11. Lats update of the night. When I ordered the front suspension setup from Ground Control, I was still planning to use to stock rear end, so they sent it with some blue coil race springs. With the 30 trailing arms that was not going to work, so I went with a rear coilover setup, Seats and springs set me back about an extra hundred bucks. Here are some pics of the trailing arm reinforcement. I used .25 wall DOM to reinforce the mounting location. You can also see the gusset I added to the front section of the hub where the splines of the axle go into the hub/bearing. This is a different angle of the gussets. And another closeup. And finally the bottom side of the tailing arm with bracing welded in across the trailing arm's mounting points like found on an M3.
  12. Here are some pics of the the radiator install. I went with Griffin Scirocco style radiator. It is only about 13 or 14 inches wide but super thick. I also knew I wanted to keep the front core support, so I used some box tubing with a decent side wall thickness to rebuild the core support with a forward tilt. The electric fan is a pusher style Spal. Added some support tabs that the bottom radiator channel will sit on. I will add some small rubber bushings so the radiator is not riding metal to metal. The top section of the rad was supported with some brushed aluminum I had lying around. I used a wire wheel and then a flap wheel to give it a nice brushed aluminum look. Works great at locking the radiator in place. So, I knew that I was not going to be running drive-by-wire for the s54 and the typhoon ecu I ordered was set up for a throttle cable. I also knew I was not willing to pay $300 for a bell crank that is offered by some companies. So I made one out of an old BMW throttle body and bolted it in place of the throttle motor. Here is the throttle crank attached to the motor plate. You can see from the cut out that BMW throttle bodies supplied by Dellorto have coolant passages, which I very cool. Here it is attached to the engine. Admittedly, it was not my idea. Some e30 guys who swap in s50's use a similar setup.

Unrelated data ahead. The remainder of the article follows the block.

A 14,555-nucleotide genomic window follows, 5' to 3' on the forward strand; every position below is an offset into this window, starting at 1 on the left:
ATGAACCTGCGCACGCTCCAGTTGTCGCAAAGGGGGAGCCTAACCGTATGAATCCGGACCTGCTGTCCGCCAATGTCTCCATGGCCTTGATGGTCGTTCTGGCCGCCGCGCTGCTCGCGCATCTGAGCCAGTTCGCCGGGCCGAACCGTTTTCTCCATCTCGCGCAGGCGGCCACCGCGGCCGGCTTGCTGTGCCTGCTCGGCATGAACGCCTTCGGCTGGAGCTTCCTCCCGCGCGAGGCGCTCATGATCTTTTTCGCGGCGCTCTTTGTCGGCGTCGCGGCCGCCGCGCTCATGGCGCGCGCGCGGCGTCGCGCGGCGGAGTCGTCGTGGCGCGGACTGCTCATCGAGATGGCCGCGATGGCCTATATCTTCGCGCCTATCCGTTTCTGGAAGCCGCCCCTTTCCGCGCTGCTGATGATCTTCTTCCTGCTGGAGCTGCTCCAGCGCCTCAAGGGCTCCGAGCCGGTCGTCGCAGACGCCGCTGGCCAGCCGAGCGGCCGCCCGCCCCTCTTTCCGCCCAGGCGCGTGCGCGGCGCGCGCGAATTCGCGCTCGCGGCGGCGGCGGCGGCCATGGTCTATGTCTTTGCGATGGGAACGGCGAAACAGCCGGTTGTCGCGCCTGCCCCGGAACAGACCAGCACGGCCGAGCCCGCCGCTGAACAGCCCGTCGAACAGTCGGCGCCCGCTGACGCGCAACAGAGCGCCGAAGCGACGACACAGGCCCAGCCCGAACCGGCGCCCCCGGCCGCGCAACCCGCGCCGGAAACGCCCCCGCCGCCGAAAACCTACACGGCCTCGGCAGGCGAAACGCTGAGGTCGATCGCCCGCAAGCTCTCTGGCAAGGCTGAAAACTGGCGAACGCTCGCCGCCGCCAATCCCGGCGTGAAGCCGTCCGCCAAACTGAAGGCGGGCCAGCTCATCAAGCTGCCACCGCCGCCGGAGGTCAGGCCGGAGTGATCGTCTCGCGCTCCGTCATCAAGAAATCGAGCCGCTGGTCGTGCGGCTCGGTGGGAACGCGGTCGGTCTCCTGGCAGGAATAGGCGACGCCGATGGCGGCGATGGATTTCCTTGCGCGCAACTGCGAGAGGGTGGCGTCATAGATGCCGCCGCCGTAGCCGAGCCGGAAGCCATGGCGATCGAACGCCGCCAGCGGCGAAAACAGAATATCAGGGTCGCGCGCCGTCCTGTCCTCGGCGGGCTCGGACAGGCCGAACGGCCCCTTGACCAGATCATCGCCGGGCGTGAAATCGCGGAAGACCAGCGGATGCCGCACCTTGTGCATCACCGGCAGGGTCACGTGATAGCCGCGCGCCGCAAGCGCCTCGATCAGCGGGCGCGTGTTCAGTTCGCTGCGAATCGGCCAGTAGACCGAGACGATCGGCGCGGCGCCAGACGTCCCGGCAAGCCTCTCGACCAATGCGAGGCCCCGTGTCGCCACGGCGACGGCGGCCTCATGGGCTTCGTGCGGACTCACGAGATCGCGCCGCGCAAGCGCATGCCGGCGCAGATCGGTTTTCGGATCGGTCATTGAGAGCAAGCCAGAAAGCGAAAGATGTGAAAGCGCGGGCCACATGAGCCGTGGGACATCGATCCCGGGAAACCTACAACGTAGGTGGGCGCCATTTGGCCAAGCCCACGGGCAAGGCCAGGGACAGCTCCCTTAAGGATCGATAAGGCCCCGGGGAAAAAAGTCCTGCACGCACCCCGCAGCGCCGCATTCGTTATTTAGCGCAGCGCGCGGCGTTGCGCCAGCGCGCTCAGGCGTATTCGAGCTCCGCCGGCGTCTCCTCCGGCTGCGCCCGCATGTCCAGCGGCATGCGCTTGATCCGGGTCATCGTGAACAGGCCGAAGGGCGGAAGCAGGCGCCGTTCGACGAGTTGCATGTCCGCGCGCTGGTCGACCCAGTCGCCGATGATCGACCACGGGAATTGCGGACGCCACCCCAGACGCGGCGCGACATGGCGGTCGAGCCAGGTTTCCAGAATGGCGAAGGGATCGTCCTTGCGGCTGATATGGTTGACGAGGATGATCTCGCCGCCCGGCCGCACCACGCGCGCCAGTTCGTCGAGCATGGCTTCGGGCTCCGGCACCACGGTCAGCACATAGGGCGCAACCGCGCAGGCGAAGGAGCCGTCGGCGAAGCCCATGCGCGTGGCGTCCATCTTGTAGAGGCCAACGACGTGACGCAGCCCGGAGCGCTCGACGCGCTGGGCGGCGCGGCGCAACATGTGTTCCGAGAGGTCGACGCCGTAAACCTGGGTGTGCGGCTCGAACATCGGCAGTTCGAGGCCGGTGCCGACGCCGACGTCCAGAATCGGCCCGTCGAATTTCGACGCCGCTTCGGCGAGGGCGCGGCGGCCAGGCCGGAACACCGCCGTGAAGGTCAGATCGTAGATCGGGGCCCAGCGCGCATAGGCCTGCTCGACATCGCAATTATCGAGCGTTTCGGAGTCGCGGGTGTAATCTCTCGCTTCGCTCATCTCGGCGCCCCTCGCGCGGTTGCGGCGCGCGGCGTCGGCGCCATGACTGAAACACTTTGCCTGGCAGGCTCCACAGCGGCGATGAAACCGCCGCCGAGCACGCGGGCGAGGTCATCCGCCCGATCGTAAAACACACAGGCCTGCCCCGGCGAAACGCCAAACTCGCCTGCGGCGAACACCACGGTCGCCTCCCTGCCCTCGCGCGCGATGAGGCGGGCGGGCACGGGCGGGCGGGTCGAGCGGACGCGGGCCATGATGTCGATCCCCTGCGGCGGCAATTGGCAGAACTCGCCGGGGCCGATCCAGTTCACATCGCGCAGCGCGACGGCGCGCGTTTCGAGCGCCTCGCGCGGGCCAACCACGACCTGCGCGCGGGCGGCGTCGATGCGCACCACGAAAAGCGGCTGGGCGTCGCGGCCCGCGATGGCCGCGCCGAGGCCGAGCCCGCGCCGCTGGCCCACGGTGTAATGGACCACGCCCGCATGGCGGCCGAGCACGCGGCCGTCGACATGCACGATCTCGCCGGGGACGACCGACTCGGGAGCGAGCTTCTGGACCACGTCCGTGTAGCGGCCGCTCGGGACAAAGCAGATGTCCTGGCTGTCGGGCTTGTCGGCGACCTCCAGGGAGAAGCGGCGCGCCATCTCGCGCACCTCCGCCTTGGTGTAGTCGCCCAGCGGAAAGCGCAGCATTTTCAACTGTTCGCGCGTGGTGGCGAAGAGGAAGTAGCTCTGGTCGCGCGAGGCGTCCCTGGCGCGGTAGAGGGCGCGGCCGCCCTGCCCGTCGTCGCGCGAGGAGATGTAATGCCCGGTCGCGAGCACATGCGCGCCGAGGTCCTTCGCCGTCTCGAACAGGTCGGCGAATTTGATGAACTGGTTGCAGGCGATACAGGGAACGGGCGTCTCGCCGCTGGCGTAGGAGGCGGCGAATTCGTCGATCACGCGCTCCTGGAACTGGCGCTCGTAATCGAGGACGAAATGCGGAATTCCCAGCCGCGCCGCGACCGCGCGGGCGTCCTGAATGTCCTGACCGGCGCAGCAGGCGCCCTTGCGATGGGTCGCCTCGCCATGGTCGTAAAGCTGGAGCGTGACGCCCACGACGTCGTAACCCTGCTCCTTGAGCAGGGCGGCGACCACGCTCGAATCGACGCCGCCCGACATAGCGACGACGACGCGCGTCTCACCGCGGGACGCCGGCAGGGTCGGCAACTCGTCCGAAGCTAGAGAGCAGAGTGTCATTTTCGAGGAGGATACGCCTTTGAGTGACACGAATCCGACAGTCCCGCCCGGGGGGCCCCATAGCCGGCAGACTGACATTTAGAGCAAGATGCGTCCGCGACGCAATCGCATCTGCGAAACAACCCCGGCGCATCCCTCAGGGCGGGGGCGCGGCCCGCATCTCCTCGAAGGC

13. This is my first update in a long while and I thought I would provide some backstory on what has been happening with the project. I new that the stock diff. would not hold up to the power of the S54, so I decided to use and e36 diff carrier and swap in a e36 diff 3.91 LSD. In retrospect, it would have been easier and probably more swap friendly just to modify the e30 subframe to fit into the car. If this turns out to be a turd or starts dog-tailing on me, I will just swap in the e30 rear end. Next I welded the e36 diff carrier to the stock 2002 rear subframe with plenty of gussets and reinforcing plates. You might notice that the trailing arms from and e30/e36 compact. I used those to get the 5 lug conversion and rear disc brakes to match the front. And, the end result... However, I would end up making even more adjustments. I welded on some tabs in similar locations to the original trailing arms to accept the Ireland sway bar. IMG_2735.CR2 IMG_2736.CR2 IMG_2737.CR2
  14. Haven't posted in a while. Thought I'd provide a pic of the car as it sits now. Drove this junk up from Texas through New Mexico, Oklahoma, Missouri (Misery), Illinois, Indiana, Ohio, to PA. Handles beautifully, not too harsh considering the suspension spring rate. The Toyo HP's performed flawlessly when I hit a snow storm on the Penna Turnpike. You may notice I lost a wiper blade and arm, also on the turnpike. If anyone has a wiper arm with the airfoil please let me know. Waiting till spring to get the seats and door cards reupholstered, but otherwise I am super happy with the car. The thing is stupid fast.